Besides, Renault (the "real" Renault, not the facebook profile that Gerard Lopez owns) is still lurking around and may come back now that Lopez got it back into business. They could afford a Kimi, I am not sure what for, but they could (although they were never too generous).

So, even if I am skeptic about Kimi's chances or even actual willingness or convenience, it is still a possibility.

As for Petrov, the problem with him is not that he is not delivering as expected. I still think he is the rookie of the year despite his many mistakes. He has already shown that he accepts his mistakes (an uncommon trait nowadays), he is a fierce overtaker and very good at defensive driving. He is not too fast and can't make a good qualifying lap even at gunpoint, but he can improve.

The problem with Petrov is that, since the old Sovietic Union fell, his pit crew has divided between the Holy Islamic Pit Crew of the Right Side of the Car and the Kosher Messhuganah Republic of the Left Tires Pit Crew. They are engaged in a civil war trying to control the strategic gas tank and its oil reserves. Peter Windsor has joined forces with d#ck Cheney and want to disembark in the Renault Pit "to restore peace and sell them our exclusive USF1 chassis modeled on a soap bar" , but Petrov's Milf Manager Ivana Bigd#ckova threatened to retaliate. F1 politics and all that...

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All he's done is crash most times and find new ways of damaging his car.

And that differs from his F1 career because...? :whistling:

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The problem with Petrov is that, since the old Sovietic Union fell, his pit crew has divided between the Holy Islamic Pit Crew of the Right Side of the Car and the Kosher Messhuganah Republic of the Left Tires Pit Crew. They are engaged in a civil war trying to control the strategic gas tank and its oil reserves. Peter Windsor has joined forces with d#ck Cheney and want to disembark in the Renault Pit "to restore peace and sell them our exclusive USF1 chassis modeled on a soap bar" , but Petrov's Milf Manager Ivana Bigd#ckova threatened to retaliate. F1 politics and all that...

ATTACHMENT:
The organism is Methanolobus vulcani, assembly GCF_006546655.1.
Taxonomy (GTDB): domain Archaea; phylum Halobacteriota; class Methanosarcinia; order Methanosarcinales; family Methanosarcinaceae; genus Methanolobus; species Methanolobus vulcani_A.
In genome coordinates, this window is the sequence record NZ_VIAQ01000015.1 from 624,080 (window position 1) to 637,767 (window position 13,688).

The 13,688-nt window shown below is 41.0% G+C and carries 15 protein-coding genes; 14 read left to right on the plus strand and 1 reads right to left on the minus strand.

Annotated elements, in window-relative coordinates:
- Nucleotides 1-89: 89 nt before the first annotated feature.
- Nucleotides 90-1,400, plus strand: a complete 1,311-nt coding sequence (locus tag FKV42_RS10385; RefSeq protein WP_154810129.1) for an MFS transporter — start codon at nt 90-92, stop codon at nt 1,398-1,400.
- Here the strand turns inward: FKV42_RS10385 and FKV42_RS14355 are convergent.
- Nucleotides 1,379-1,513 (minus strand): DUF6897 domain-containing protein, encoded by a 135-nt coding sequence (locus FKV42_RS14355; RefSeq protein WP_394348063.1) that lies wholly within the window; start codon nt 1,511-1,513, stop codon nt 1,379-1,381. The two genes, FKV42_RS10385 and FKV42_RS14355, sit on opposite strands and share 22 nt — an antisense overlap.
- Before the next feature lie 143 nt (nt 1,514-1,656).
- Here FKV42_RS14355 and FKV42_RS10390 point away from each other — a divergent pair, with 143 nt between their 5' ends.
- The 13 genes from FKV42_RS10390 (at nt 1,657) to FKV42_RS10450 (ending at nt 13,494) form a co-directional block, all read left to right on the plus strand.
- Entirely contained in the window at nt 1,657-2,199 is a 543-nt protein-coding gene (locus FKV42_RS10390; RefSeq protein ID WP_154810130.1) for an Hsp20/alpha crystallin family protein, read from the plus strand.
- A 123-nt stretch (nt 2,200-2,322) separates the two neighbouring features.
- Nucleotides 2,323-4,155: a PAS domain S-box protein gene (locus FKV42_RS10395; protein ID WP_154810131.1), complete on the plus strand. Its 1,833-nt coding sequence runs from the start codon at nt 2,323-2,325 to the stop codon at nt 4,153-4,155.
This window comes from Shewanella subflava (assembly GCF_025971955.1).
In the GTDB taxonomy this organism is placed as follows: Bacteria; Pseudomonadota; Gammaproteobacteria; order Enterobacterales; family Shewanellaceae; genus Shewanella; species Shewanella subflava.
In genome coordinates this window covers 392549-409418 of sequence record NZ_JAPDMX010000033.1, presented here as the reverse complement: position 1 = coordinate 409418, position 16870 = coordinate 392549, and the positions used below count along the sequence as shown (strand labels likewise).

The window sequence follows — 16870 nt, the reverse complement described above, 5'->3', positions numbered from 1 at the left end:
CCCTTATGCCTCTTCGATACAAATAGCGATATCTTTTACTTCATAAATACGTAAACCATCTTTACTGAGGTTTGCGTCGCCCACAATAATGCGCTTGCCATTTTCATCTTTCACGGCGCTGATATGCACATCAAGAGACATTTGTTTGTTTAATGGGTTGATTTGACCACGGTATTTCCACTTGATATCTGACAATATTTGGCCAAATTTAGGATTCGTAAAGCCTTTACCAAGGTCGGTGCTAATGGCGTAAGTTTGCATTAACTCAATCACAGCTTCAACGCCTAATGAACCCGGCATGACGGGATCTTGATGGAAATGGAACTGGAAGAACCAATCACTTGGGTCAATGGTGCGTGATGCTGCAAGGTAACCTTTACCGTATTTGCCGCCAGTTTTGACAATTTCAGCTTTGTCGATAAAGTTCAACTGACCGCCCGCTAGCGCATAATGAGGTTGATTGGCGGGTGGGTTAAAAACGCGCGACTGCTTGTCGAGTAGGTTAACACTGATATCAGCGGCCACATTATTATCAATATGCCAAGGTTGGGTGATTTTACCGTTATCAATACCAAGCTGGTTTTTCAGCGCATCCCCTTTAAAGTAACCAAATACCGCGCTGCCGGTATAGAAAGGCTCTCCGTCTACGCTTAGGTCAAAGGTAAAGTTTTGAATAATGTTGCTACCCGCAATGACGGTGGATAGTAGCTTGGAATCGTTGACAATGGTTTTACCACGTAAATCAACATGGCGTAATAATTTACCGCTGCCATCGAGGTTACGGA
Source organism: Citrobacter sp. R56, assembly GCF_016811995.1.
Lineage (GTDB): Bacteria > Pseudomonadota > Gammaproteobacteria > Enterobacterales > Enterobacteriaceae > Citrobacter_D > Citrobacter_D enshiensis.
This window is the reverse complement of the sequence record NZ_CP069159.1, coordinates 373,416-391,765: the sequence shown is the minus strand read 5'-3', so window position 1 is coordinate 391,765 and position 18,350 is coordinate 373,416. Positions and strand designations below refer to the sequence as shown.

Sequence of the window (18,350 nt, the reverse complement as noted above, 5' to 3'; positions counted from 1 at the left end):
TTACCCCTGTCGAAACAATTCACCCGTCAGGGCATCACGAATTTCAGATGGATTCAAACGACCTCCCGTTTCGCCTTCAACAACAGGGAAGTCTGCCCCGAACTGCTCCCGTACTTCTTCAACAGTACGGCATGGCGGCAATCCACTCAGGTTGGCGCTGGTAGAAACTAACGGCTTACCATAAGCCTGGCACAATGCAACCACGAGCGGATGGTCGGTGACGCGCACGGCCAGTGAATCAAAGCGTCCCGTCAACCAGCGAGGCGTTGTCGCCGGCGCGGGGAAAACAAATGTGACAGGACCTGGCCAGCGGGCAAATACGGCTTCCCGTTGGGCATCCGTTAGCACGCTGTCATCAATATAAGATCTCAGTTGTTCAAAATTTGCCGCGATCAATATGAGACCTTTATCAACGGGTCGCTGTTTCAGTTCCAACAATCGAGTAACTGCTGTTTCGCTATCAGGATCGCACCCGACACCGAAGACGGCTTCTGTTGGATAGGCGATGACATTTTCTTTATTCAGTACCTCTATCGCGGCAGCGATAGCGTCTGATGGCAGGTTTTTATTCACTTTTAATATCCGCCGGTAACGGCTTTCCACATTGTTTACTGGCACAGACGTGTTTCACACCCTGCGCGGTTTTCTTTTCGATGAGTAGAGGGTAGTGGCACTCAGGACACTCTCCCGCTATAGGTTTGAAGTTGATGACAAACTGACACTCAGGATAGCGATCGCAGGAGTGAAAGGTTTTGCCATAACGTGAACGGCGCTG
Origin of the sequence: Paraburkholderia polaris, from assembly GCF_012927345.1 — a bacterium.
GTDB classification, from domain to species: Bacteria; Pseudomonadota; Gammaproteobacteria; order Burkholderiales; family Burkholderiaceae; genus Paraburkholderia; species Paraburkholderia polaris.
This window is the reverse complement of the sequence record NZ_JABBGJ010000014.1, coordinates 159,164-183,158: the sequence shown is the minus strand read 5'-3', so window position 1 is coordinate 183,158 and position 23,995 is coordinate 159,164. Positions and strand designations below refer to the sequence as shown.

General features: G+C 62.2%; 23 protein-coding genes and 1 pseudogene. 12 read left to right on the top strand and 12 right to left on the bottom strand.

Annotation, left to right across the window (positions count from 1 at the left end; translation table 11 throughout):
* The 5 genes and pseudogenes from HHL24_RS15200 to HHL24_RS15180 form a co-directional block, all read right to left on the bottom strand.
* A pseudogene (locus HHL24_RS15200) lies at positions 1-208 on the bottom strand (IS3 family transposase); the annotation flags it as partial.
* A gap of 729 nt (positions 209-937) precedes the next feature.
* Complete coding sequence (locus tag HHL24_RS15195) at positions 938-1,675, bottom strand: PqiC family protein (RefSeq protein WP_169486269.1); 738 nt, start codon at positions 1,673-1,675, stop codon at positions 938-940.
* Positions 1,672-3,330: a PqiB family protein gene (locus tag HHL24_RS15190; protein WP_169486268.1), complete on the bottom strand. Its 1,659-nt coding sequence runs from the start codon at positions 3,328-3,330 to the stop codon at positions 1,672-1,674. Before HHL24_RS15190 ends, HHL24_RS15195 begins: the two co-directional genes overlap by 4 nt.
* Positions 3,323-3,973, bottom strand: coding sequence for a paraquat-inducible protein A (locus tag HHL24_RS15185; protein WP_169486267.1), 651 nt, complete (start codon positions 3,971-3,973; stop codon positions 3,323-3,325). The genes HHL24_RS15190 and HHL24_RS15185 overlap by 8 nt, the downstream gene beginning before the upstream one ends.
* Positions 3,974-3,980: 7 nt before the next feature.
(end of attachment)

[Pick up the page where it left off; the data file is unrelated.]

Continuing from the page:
blink.gif

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I don't think so, as the rumours were about those contacts between Renault and Kimi were confirmed from Kimi's side as well. So perhaps Kimi wants genuinely to find a way back into F1 and thus resigning some money (I think they talk much about money but in the end they are not as conerned as they want us to think, or what we would like them to think...see Schumi for an example) No driver would throw away his money, but I don't think that any of them would sacrifice a career choice they like just because of a question of numbers. Schumi came back despite knowing that money would be nowhere near the figures he used to make. Alonso is now the new millionaire around the paddock, but he endured many years of puny contracts, even after his first WDC when compared to the likes of Schumi (of course), Barrichello and Kimi at that moment. Lewis is still today a real bargain for McLaren, etc.

Besides, Renault (the "real" Renault, not the facebook profile that Gerard Lopez owns) is still lurking around and may come back now that Lopez got it back into business. They could afford a Kimi, I am not sure what for, but they could (although they were never too generous).

So, even if I am skeptic about Kimi's chances or even actual willingness or convenience, it is still a possibility.

As for Petrov, the problem with him is not that he is not delivering as expected. I still think he is the rookie of the year despite his many mistakes. He has already shown that he accepts his mistakes (an uncommon trait nowadays), he is a fierce overtaker and very good at defensive driving. He is not too fast and can't make a good qualifying lap even at gunpoint, but he can improve.